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2 The number of adolescents dying due to AIDS-related illnesses tripled between 20, the only age group to have experienced a rise.3 In 2016, 55,000 adolescents between the ages of 10-19 had died through AIDS-related causes.4AIDS is now the leading cause of death among young people in Africa and the second leading cause of death among young people worldwide.5 The majority of young people living with HIV are in low- and middle-income countries, with 84% in sub-Saharan Africa.6 In fact, half of the 15 to 19-year-olds who are living with HIV in the world live in just six countries: South Africa, Nigeria, Kenya, India, Mozambique and Tanzania.7 In 2016, 73% of new HIV infections among adolescents occurred in Africa.8Many African countries already have youthful populations - for example, 51% of the population of South Sudan are under the age of 18.9 It is estimated that the number of 10 to 24-year-old Africans is set to rise to more than 750 million by 2060.This means that, even if current progress is maintained, new HIV infections among young people are expected to increase.Many IBBY Sections promote ICBD through the media and organize activities in schools and public libraries.
Although secondary analysis from biological and behavioural surveys between 2011–2015 found HIV prevalence among young sex workers to be 28% in Cameroon, 42% in Rwanda, 15% Senegal, and 33% in Zimbabwe.45 Most studies of sex workers do not disaggregate programme outcomes by age, and no accurate global estimates exist of the number of young people engaged in selling sex.
Data on the prevalence of 10 to 17 year-olds who are sexually exploited is particularly weak.
Young people (10 to 24 years) and adolescents (10 to 19 years), especially young women and young key populations, continue to be disproportionately affected by HIV.
In 2016, 2.1 million people aged between 10 and 19 years were living with HIV and 260,000 became newly infected with the virus.1 The number of adolescents living with HIV has risen by 30% between 20.
In 15 out of 23 countries there were similar results for young men.29 The number of sexual partners young people have is falling, although it remains high in countries most affected by the HIV epidemic.30 For example, more than a quarter of young men in Lesotho, Madagascar and e Swatini are thought to be in multiple relationships.31 Intergenerational sex (when young people have sexual relationships with older people) is thought to be an important driver of the HIV epidemic in sub-Saharan Africa.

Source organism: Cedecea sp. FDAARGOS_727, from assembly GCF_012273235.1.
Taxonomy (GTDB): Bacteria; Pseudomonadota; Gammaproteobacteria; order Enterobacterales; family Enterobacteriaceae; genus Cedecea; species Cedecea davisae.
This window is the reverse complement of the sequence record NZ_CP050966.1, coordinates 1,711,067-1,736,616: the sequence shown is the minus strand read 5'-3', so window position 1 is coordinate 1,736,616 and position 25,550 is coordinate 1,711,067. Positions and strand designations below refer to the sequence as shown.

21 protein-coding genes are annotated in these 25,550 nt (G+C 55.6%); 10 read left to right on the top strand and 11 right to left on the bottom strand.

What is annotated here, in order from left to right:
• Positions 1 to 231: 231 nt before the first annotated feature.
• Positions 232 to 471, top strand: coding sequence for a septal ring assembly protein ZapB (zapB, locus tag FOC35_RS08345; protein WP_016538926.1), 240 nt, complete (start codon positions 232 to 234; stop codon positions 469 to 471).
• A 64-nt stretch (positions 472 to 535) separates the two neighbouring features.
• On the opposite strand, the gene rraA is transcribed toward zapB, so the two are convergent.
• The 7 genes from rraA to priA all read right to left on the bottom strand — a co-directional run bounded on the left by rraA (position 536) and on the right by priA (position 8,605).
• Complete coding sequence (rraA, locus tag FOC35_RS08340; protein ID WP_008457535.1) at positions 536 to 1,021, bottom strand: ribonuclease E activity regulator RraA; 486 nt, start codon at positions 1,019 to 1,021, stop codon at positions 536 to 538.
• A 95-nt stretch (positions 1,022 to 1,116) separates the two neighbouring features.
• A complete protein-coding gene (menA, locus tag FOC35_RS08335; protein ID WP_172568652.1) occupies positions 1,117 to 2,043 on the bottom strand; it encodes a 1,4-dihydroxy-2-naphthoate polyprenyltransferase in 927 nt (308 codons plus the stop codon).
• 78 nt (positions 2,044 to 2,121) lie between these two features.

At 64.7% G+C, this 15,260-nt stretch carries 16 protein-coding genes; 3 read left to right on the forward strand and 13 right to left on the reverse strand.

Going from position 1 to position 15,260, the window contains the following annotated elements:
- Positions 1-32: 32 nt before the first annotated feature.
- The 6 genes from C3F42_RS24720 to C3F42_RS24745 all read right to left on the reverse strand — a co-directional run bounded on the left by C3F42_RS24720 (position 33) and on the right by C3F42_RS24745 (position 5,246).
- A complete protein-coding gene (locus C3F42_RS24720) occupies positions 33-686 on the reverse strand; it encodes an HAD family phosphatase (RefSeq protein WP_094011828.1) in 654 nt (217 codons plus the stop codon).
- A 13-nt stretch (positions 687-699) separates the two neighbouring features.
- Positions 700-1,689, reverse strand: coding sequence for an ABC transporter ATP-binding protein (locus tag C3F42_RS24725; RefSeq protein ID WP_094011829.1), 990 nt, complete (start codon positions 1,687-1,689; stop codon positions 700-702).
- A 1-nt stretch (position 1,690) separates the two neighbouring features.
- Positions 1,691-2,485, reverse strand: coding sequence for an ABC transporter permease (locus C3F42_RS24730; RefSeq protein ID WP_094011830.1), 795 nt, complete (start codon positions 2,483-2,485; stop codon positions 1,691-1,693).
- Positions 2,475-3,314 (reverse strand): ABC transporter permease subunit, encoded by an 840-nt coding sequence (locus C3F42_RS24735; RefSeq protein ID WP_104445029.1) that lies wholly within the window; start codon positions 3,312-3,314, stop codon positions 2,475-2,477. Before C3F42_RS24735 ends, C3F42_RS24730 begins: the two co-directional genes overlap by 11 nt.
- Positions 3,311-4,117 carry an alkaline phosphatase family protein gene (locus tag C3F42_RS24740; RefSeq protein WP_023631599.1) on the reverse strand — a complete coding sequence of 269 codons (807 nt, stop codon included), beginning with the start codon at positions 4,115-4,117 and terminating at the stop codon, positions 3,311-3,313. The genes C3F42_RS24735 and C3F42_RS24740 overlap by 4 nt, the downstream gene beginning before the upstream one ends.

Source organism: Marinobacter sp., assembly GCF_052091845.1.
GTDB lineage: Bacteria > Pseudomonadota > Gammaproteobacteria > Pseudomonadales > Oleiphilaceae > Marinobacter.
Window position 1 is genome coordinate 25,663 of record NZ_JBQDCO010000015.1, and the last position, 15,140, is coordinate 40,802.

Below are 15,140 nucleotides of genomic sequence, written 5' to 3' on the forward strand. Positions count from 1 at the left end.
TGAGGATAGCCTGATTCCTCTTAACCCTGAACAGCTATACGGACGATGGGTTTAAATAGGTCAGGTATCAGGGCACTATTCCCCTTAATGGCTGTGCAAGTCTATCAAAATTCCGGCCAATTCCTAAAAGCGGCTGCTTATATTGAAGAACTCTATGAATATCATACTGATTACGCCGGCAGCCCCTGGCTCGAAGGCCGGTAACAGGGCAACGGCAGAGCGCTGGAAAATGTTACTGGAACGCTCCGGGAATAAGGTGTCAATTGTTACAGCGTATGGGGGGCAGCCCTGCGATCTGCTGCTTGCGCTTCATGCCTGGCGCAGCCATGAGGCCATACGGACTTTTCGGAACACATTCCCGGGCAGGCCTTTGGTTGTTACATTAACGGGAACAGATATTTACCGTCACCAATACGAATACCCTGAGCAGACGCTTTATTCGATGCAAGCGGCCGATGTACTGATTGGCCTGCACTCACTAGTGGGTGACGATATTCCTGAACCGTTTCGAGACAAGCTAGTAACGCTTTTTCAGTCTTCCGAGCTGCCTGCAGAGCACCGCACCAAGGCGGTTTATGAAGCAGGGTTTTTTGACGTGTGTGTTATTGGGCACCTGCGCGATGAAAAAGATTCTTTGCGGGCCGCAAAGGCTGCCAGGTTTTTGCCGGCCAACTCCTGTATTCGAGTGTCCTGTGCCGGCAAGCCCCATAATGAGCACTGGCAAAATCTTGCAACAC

Older partners are more likely to be living with HIV, therefore risking exposure to young people, and are more likely to expose a young person to unsafe sexual behaviours such as low condom use.32 In many instances, age-disparate sexual relationships take place between older men and young or adolescent women and are transactional in nature, in that they are motivated by the implicit assumption that sex will be exchanged for material support or other benefits.33 34 Young people may also belong to other key affected populations such as sex workers, men who have sex with men, people who inject drugs or transgender people.Adolescence and early adulthood is a critical period of development when significant physical and emotional changes occur.Adolescents and young people have growing personal autonomy and responsibility for their individual health.Every week, 7,500 young women across the world acquire HIV.13 Young women are more than twice as likely to acquire HIV as young men, every year since 2010 they have made up 67% of new infections among adolescents.14 15 and in some regions the difference between genders is particularly stark.For example, in some parts of sub-Saharan Africa, young women are up to eight times more vulnerable to HIV than young men.16 HIV also disproportionately affects young men who have sex with men, young people who use drugs, young transgender people and young sex workers.Since 1967, on or around Hans Christian Andersen's birthday, 2 April, International Children's Book Day (ICBD) is celebrated to inspire a love of reading and to call attention to children's books.Each year a different National Section of IBBY has the opportunity to be the international sponsor of ICBD.In general, even fewer data are available on young men and young transgender people who sell sex than on young women who do so.46 Young transgender people’s immediate HIV risk is related primarily to sexual behaviour, especially unprotected anal sex.Some young transgender people also sell sex or inject street drugs, silicon and hormones, putting them at even higher risk of acquiring HIV.In Asia, 95% of young people diagnosed with HIV fall into at least one of these groups.17 Young people are vulnerable to HIV at two stages of their lives; early in the first decade of life when HIV can be transmitted from mother-to-child, sometimes known as vertical transmission (see children and HIV), and the second decade of life when adolescence brings new vulnerability to HIV.Around 70% of adolescents living with HIV will have acquired it through vertical transmission and so will have been living with the virus since birth.18 Whilst programmes to prevent mother-to-child transmission (PMTCT) have been hugely successful in recent years, reducing new infections among adolescents is more difficult.19 There are many factors that put young people at an elevated risk of HIV.